It's hard to fight because it is rarely based on outright lies, per se, just pervasive misinterpretations which cast things in a false light. Disputing it makes you look like a nitpicking fool picking at things which barely even exist, but accepting it makes history seem like a teleological process, inevitably aimed at today like an arrow aimed at a target, with all previous processes culminating in what we have now.

Thanks for the link. The section on emulation and simulation struck me as patronizing and narrow.

Exactly. To me that section was a total demonstration of narrow minded personal opinion.

"So why is the history of computer science not being written \(in the volume it deserves\), or \(the manner favored by Knuth\)?"

\\1 Too many principals of said history are still alive, still influential, and still kicking too much to allow much in the way of historical analysis. It is much easier for a historian to stick with a subject where those who remember events are safely dead.

\\2 It would be improper to expect anyone to write informatively about ideas they cannot themselves understand. And it would be improper (as the author of the article writes) to expect a historian to understand an unrelated technical field.

This is unfortunate, because "history", the preferences of historians notwithstanding, is the story of technology. I do not believe there is any great difference between any of us and some goober fingerpainting on the walls of a cave.

Have to take issue with your analysis here. For an appropriately empty conception of technology, we can perhaps view history as "the story of technology". Whether this has much explanatory power, however, is another question. Really, though, I suspect this is just a popular contemporary bias mostly among technologists, just as in the Christian world of the middle ages history was biblical history.

Goober had to have been making good, even crucial, use of his mental abilities or we would not have ours.

So, what the heck was Goober doing with his abilities that were crucial? He found the cave, kept out animals that could hurt him, built a fire to keep it warm, built families, found food and water, make tools, weapons, and clothes, etc. Apparently found good uses for his brain.

And found the leisure time, materials and learned the skills required required to do some fingerpainting on the side (assuming the subject of the painting did not have practical or religious purposes).

Every history sees through a limited historiographical lens and centers certain questions. If we set out to answer questions like "why did Britain industrialize first?" then a deterministic model of technological progress(the "Sid Meier's Civilization" view of history) does not suffice for our history, and we end up with complex stories that weave together geography, politics, and social factors.

Certainly true, in fact it's kind of my point. Take a look at the "key sentence" from Harold Perkins' review of From Airline Reservations to Sonic the Hedgehog:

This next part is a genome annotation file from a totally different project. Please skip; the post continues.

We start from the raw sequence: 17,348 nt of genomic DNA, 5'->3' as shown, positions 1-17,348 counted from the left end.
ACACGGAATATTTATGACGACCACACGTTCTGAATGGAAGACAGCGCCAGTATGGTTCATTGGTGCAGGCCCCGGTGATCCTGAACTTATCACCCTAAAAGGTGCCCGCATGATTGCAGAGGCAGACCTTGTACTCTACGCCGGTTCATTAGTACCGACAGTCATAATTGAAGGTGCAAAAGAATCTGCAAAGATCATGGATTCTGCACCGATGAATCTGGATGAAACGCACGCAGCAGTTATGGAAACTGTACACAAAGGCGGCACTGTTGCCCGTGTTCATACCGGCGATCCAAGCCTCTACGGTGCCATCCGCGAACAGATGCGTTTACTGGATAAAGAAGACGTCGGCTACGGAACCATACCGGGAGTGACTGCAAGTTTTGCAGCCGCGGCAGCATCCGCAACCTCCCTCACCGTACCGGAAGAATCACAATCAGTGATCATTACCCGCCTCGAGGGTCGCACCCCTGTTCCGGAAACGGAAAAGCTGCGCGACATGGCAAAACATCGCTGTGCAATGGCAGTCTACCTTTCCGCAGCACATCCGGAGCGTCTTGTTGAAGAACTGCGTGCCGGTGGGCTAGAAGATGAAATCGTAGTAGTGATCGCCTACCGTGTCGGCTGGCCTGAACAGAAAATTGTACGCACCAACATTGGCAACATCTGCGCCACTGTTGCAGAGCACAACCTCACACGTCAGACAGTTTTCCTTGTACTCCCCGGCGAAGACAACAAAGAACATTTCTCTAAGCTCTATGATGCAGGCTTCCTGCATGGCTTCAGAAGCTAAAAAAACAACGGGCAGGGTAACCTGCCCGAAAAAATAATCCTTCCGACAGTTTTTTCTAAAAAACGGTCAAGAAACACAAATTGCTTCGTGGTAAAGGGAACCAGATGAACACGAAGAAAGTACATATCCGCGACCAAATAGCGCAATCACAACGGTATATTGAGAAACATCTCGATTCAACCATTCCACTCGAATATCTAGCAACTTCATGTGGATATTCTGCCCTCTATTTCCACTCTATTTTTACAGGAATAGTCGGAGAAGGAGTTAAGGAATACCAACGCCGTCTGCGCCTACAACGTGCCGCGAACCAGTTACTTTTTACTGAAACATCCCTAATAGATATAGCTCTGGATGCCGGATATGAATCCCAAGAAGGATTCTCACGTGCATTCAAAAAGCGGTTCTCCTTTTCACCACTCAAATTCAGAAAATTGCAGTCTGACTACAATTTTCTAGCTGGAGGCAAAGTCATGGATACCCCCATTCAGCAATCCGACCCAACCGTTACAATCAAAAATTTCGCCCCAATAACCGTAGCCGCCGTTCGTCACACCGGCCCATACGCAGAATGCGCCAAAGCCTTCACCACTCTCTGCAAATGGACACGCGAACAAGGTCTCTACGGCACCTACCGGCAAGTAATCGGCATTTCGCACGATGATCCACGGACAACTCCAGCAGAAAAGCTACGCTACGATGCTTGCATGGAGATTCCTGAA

"The computer and its software nervous system brought a revolution in human development as significant as the steam engine, the automobile or the aeroplane, and even more effective in shrinking the planet"

What would you get from a history of recent revolutions in human development from someone who doesn't know why steam-powered airplanes never really caught on? It doesn't matter what kind of geo-political story they can put together; the idea just doesn't work.

A Margaret Gowing told C-K about his history of EDSAC, "What you have written is clearly very good. I know practically nothing about computers, but I can tell that what you have written is good history, so far as it goes. However, let me urge you to look beyond programming technology to consider the kinds of people who were using computers and the problems that they were solving." Which is excellent advice, certainly, but part of what he comes up with years later, in his embarrassment over not following the advice the first time, is, "Jim Wilkinson investigated errors and stability in digital numerical methods and developed advanced matrix programs. These were to prove vital in understanding and preventing “flutter” for the British aircraft industry, which was still reeling from the de Havilland Comet air disaster of 1954," which makes me suspect he knows about as much about numerical methods as I do.

It looks like a kind of inverted physics envy, a cultural cringe reaction.

For scans of much of the historic software source code that Knuth mentions near the end of the video, see:


What would it take to get Computer Science departments to view the history of the discipline as an important issue to be dealt with inside the department? Surely the author's right that if the technical history of a discipline is to be done in the way Knuth wants, and I think that is incredibly valuable, it needs to be done by those who understand the discipline.

But can C.S. departments manage that as an institutional matter?

Here is the web/non-mobile version (OP posted mobile version):



Non-mobile version has readable font size and color.


Thank you!

That link just redirected to the mobile version on my Galaxy Note 3, but you reminded me to try the "Request desktop site" option which worked fine.

It's funny that the mobile site is completely unreadable on a mobile device, where the desktop version formats cleanly on mobile and is much easier to read!

Holy crap, thank you. The article linked by OP was hurting my eyes. Who creates a website where the body has no margin? And light-gray text on a white background? What were they thinking?

Lack of margin actually helps readability on older mobile devices. Not sure why they'd go with those colors, though.

I would recommend my tool which have a readable view.


This redirects to the mobile version for me :|

I use Firefox with Noscript. To see the desktop version I had to 'temporarily allow all this page' in the Noscript options.